Sensitivity training – Putting ourselves in the shoes of others

By: Shmuel Horwitz

“Nu…so when is it gonna be your turn?” asks an elderly cousin. “Come on already, time is moving on”, comments your best friend’s grandmother. Sound familiar? Or how about this one: a new mother is talking to her friend in the queue at the grocery store and complains, “I was up until 4 am with my baby. I’m so exhausted. It’s just so difficult sometimes.” Sounds relatively innocent, right? Not when it’s overheard by a woman standing behind them in the queue who has been struggling to fall pregnant for many years and only wishes she could be waking up in the early hours of the morning to take care of a child. Or this one: young David is distraught that his family has decided not to go on their annual upmarket summer holiday to Cape Town, and will have to settle instead for a visit to Durban. David complains to his friend Ariel about how unfair it is, but what David doesn’t know is that Ariel’s family struggles to make ends meet and hasn’t been on a family holiday in the last five years. Ariel is left feeling wretched and heartbroken.

A few years ago, I heard a shiur from Rabbi Yissachar Frand[1] on the topic of increasing our sensitivity to the situations of others. He spoke about how offhand comments like those above, although not laden with any sort of malicious intent, can profoundly hurt the people who hear them.

The Torah says that when the angels of Hashem conveyed the message to Sarah that she was going to be blessed with a child, she laughed and asked how it could be that she and her husband, Avraham, could be blessed with a child when they were both so old. When Hashem spoke to Avraham regarding the matter, however, He only mentioned Sarah’s reference to her own age, leaving out her comment about Avraham’s age. Rashi explains that the reason Hashem omitted this information was to spare Avraham’s feelings. Avraham was 99 years old and it was a huge miracle that he and Sarah would be blessed with a child. What could have been so wrong in conveying the truth to him? And yet Hashem was extremely sensitive to his feelings and avoided causing him any pain.[2]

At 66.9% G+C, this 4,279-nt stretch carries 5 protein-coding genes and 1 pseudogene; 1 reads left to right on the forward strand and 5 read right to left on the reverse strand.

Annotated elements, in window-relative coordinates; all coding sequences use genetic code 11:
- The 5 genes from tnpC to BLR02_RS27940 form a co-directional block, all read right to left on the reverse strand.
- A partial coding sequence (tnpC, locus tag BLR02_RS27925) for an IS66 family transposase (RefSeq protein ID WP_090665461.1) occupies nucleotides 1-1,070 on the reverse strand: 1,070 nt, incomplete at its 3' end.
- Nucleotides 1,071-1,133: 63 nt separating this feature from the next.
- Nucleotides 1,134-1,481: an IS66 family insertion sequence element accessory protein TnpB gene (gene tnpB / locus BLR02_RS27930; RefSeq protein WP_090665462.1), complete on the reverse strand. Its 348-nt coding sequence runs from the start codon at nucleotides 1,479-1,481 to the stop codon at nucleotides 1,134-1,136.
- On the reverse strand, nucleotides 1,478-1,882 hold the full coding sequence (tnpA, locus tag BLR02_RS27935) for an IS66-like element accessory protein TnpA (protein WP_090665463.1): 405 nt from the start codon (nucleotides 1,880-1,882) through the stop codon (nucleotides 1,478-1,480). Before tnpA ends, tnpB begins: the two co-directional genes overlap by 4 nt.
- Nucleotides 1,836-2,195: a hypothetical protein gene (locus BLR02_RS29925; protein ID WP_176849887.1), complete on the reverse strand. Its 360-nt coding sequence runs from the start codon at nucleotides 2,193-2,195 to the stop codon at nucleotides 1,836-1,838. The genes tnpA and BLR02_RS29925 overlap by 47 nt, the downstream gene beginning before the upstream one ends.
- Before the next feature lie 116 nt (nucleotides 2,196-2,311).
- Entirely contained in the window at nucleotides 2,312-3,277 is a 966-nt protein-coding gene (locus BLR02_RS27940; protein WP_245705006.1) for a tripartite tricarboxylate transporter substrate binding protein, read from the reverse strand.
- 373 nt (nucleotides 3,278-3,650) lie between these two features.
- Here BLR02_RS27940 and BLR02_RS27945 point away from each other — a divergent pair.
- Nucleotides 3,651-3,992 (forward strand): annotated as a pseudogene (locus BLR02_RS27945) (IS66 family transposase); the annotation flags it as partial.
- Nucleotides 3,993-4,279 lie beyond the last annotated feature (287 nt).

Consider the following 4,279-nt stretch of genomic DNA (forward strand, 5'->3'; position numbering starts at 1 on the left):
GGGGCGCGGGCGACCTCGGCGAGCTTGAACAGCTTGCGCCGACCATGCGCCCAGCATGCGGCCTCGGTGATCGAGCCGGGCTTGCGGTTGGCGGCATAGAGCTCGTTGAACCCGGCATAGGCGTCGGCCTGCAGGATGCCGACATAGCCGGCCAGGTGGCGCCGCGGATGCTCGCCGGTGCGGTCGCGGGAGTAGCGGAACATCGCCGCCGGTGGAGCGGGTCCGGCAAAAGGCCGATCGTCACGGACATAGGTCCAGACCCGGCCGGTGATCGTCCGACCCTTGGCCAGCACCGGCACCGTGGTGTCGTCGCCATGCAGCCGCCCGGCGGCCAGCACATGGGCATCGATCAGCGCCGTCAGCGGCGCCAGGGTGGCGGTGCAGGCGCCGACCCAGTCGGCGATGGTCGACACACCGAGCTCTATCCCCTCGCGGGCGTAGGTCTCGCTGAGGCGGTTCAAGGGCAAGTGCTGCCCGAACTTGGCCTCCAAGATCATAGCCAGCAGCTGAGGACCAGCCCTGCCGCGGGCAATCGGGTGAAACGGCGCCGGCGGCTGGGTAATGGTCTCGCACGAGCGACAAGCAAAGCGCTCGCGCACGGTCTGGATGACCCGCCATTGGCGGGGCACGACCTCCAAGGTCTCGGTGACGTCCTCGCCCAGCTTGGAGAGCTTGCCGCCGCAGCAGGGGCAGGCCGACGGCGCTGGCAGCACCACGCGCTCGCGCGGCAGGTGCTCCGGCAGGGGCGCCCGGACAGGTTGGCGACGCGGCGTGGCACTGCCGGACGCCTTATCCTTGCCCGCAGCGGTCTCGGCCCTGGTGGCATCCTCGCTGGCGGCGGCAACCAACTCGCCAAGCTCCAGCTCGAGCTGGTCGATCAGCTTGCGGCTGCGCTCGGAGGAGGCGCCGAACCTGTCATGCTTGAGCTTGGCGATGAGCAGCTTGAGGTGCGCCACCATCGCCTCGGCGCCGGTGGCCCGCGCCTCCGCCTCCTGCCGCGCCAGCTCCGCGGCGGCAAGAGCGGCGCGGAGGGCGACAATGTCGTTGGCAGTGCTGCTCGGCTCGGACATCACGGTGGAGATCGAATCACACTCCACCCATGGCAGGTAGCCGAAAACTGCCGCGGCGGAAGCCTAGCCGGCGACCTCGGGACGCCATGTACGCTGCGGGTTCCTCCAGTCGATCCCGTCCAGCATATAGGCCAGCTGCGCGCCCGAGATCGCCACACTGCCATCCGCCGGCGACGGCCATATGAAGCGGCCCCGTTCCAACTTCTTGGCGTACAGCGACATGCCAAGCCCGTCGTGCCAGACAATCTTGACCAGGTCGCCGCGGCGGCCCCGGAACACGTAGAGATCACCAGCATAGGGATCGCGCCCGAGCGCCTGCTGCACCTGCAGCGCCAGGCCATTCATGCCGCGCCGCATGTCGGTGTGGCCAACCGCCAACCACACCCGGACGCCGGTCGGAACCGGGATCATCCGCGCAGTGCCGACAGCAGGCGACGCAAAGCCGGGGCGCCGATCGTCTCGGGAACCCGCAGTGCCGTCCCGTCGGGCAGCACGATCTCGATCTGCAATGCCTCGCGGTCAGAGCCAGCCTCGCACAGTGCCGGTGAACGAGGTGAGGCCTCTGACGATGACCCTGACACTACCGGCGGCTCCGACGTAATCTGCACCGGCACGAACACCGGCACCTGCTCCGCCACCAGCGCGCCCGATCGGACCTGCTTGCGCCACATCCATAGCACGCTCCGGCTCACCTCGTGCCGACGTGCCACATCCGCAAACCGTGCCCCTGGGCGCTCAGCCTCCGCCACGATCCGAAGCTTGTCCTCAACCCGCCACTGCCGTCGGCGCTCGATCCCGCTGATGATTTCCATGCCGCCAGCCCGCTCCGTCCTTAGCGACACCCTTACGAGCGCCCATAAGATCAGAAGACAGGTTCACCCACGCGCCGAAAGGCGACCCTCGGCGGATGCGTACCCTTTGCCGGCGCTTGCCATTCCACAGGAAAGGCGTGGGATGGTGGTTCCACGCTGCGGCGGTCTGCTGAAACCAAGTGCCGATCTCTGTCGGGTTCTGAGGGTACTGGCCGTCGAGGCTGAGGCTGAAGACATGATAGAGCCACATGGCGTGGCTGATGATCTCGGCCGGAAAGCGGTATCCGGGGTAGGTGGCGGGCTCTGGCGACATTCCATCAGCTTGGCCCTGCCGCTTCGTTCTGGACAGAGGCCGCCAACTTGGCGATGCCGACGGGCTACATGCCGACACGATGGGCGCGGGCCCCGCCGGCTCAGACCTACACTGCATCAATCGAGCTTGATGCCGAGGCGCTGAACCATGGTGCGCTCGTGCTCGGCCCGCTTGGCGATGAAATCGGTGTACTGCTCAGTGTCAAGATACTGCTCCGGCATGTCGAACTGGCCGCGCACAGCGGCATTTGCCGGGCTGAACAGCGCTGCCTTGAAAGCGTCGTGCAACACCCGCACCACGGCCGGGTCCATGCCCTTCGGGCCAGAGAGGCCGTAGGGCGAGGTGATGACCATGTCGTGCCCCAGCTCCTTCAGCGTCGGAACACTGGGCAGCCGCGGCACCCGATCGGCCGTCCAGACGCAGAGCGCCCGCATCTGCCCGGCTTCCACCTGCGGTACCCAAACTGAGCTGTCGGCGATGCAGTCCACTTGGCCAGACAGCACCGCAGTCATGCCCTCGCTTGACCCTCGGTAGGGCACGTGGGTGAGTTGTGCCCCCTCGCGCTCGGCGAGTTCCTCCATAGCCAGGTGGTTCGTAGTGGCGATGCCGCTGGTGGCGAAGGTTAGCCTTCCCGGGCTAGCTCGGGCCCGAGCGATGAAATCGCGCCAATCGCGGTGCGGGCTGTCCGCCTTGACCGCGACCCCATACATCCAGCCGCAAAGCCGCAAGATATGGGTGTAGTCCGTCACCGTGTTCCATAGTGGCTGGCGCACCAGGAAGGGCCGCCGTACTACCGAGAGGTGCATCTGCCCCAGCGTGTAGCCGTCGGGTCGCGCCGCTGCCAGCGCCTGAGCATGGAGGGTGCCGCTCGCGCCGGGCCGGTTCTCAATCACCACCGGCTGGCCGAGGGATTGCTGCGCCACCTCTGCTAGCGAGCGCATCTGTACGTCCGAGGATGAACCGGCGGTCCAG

It’s a mitzvah to emulate Hashem, who has taught us by His example to be sensitive and compassionate to the feelings of other people at all times. Hashem shares the burden and the pain of his people; He is with us in our times of need. Likewise, we need to commiserate, to empathise, and to share the burden of others. Hashem visits the sick, comforts the bereaved, buries the dead, and so on, and so must we. We need to feel the pain of others. So how do we feel someone’s pain? Rabbi Frand explains that we must use the gift of our imagination to imagine what it is like to be in someone else’s position. We have to imagine how we would want to be spoken to and how we would wish things were handled if we were in such a position.